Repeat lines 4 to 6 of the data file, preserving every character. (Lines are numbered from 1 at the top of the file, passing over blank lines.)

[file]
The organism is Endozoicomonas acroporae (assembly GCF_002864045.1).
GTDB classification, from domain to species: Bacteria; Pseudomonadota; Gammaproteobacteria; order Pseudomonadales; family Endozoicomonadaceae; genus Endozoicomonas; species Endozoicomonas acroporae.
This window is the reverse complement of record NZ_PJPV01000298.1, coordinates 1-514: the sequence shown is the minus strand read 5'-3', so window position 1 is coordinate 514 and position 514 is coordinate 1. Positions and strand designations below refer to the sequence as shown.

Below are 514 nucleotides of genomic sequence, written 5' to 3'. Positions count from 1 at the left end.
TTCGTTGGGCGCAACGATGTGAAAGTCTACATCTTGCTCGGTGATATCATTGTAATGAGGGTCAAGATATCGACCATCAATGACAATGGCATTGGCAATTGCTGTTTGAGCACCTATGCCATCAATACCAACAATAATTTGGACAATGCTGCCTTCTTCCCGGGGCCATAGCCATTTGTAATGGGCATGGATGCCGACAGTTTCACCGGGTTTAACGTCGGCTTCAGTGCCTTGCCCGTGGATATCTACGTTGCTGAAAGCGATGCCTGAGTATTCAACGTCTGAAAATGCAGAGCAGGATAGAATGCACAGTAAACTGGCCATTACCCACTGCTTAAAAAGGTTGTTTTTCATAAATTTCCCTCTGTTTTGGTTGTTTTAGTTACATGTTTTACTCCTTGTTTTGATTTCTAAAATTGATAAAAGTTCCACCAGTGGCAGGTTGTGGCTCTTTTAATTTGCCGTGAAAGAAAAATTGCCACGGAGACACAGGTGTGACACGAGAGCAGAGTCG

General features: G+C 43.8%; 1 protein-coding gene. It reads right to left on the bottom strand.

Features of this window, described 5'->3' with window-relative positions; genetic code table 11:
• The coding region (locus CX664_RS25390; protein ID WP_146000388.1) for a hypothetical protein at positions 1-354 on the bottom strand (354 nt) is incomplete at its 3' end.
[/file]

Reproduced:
Below are 514 nucleotides of genomic sequence, written 5' to 3'. Positions count from 1 at the left end.
TTCGTTGGGCGCAACGATGTGAAAGTCTACATCTTGCTCGGTGATATCATTGTAATGAGGGTCAAGATATCGACCATCAATGACAATGGCATTGGCAATTGCTGTTTGAGCACCTATGCCATCAATACCAACAATAATTTGGACAATGCTGCCTTCTTCCCGGGGCCATAGCCATTTGTAATGGGCATGGATGCCGACAGTTTCACCGGGTTTAACGTCGGCTTCAGTGCCTTGCCCGTGGATATCTACGTTGCTGAAAGCGATGCCTGAGTATTCAACGTCTGAAAATGCAGAGCAGGATAGAATGCACAGTAAACTGGCCATTACCCACTGCTTAAAAAGGTTGTTTTTCATAAATTTCCCTCTGTTTTGGTTGTTTTAGTTACATGTTTTACTCCTTGTTTTGATTTCTAAAATTGATAAAAGTTCCACCAGTGGCAGGTTGTGGCTCTTTTAATTTGCCGTGAAAGAAAAATTGCCACGGAGACACAGGTGTGACACGAGAGCAGAGTCG

General features: G+C 43.8%; 1 protein-coding gene. It reads right to left on the bottom strand.